NAIROBI, Kenya, September 23- The Safaricom Sevens that ended on Sunday had to go on as a bold statement that Kenya cannot bow down to terrorists following the deadly Westgate Mall siege that has so far claimed 68 lives.
Being a magnet for thousands of fans over the years, there were those who held the annual rugby sevens jamboree that was mentioned as a potential target in tweets from the Al-Shabaab group that has claimed responsibility should have been stopped.
But although the partying was muted as compared to previous years, the Safari 7s went on to its conclusion and Bob Collymore, the CEO of the title sponsors, explained why the annual sevens rugby showpiece was not halted despite the atrocities that befell innocent shoppers at the prestigious mall on Saturday.
“Following my discussions with the management team, the Kenya Rugby Union and senior members of the Government, we made a decision to continue with the Safaricom 7s tournament.
“This decision is informed by a sentiment that as Kenyans we must stand proud at this very critical time for our country.
“This tournament represents more than just Rugby; it represents the face of Kenya to the international community and sends a message that those seeking to destroy our way of life did not and will not succeed,” Collymore said in a statement released on Sunday night.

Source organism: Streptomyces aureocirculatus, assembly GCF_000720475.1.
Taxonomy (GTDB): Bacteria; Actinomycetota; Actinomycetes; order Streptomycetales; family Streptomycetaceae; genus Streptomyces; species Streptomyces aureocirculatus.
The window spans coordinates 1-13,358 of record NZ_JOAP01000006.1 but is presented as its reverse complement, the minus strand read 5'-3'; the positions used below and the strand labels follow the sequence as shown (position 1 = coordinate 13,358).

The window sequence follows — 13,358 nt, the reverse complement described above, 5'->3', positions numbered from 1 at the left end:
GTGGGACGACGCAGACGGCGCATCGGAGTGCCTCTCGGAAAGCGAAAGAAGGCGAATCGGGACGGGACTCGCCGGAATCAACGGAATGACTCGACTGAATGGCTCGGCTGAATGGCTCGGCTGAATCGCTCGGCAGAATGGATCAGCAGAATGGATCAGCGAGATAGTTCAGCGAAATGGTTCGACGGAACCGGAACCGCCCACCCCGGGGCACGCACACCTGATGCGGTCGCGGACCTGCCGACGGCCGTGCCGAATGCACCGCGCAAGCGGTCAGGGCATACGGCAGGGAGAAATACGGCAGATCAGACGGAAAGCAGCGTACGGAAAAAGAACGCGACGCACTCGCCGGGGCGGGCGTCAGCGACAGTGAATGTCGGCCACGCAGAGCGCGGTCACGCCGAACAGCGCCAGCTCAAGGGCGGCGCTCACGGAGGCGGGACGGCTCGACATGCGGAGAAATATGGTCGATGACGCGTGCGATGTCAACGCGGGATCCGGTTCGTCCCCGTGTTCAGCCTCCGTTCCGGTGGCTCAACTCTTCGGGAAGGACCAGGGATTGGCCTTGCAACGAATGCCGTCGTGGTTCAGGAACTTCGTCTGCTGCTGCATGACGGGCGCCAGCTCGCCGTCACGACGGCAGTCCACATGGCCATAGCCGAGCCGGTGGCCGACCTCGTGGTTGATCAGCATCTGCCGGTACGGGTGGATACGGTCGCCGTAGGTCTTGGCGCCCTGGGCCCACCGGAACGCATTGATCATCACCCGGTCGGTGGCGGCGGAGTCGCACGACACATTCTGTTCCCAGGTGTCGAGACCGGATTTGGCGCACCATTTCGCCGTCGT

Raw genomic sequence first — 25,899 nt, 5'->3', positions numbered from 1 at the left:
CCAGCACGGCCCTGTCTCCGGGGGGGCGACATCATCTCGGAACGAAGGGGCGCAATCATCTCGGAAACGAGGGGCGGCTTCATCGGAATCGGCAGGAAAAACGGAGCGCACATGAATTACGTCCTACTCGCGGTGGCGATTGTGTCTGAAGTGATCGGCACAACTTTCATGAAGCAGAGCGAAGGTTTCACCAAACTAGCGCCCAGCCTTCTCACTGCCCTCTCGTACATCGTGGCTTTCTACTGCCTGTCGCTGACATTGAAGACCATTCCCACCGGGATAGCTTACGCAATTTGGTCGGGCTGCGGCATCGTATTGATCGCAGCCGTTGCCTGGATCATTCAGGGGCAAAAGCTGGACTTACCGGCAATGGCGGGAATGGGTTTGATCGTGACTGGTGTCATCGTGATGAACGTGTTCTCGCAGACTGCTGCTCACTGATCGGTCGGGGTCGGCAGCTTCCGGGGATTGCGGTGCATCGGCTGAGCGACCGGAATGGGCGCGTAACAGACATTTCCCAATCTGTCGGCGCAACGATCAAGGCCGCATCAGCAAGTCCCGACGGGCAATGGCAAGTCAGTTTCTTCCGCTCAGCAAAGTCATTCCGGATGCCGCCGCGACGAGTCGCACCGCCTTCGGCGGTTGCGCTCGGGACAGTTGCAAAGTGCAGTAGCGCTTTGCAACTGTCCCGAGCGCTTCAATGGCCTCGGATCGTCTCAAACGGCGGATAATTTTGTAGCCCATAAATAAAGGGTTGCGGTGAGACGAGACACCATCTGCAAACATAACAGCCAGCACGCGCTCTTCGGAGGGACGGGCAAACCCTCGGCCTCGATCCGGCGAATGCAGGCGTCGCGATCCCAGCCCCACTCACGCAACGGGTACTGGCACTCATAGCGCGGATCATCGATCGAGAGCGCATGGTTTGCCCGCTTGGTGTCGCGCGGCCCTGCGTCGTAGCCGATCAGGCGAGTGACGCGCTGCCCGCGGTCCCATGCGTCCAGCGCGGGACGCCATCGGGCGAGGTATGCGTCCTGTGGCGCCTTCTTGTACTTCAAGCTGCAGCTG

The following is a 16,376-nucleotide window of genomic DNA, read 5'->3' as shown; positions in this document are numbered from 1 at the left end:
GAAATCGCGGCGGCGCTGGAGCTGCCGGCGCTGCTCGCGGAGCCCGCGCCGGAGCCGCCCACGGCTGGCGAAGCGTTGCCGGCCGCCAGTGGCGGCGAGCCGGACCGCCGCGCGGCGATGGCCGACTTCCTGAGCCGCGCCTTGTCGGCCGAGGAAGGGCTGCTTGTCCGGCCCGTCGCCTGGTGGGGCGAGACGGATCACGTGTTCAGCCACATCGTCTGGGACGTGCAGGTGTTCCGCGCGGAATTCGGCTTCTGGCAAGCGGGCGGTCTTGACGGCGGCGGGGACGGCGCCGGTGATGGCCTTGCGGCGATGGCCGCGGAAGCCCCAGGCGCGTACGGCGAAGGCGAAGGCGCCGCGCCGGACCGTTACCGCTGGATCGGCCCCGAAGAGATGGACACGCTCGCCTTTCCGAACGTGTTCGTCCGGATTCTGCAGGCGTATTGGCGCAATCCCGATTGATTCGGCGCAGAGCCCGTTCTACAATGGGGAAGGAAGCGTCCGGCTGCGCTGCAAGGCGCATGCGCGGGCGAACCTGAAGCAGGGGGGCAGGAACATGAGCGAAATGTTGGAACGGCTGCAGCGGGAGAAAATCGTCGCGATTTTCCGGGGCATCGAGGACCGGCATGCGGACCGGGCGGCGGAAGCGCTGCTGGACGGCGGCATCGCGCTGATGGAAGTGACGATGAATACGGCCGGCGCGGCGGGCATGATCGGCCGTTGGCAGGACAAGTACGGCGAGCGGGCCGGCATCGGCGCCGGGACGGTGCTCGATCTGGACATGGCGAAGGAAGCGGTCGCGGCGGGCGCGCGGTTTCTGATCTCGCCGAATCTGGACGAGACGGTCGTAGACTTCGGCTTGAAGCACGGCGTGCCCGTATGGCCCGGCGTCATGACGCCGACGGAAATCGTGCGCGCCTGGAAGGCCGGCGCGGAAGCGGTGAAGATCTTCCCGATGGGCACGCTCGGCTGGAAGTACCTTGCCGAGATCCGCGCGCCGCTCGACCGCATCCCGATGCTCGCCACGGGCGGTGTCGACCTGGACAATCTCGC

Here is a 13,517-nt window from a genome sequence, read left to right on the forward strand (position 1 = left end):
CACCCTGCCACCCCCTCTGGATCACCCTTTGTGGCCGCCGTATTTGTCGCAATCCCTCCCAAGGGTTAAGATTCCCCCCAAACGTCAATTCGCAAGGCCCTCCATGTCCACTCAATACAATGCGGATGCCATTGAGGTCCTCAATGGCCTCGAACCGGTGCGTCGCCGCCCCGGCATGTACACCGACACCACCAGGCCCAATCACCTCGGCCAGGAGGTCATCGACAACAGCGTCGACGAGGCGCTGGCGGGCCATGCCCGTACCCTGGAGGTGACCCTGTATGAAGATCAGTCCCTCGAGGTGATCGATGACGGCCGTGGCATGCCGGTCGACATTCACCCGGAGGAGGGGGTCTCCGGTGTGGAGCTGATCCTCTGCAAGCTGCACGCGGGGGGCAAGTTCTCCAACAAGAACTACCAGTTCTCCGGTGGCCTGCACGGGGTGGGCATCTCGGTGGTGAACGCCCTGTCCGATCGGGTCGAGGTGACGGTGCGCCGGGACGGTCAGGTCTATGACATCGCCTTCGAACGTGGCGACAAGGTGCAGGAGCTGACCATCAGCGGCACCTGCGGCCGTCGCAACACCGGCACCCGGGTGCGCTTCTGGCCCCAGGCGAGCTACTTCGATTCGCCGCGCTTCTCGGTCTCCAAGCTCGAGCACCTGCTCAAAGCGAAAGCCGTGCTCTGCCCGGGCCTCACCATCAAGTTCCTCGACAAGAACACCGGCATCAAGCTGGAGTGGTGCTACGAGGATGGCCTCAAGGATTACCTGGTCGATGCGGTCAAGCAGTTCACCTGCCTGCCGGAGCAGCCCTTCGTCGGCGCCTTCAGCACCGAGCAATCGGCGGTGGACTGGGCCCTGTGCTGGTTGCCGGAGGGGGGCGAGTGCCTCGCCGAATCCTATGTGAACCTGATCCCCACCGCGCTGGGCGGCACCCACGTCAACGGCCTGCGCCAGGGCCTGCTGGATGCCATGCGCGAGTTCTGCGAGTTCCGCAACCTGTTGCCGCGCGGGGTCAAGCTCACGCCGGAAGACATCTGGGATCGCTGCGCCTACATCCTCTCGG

National team Shujaa reclaimed the Main Cup after stuffing Australia Renegades 40-7 in the final to clinch the crown they last lifted in 2010.
The deadly siege that started at 12:00pm (+3GMT) on Saturday when the tournament was gearing to be at full swing affected some fans who were on their way to the Moi International Sports Centre, Kasarani, that had stopped at Westgate to stock on provisions.
In the aftermath of the frantic mayhem that ensued, television images of fans bedecked in the national team’s colours were spotted among those involved in rescue missions in television footage with others reported dead or injured.
British invited side, England Royals withdrew from the tournament on Sunday to flee the country on security grounds following the attack that has shocked the world.
Their action gave the other local side, Morans, a bye to the semis before they lost to the Australians to deny an all-Kenyan final.
Players involved in the tournament took time off on Sunday to donate blood to aid in the outpouring countrywide effort of support for those affected by the deadliest terror attack in Kenya since the 1998 bombing of the US Embassy in downtown Nairobi.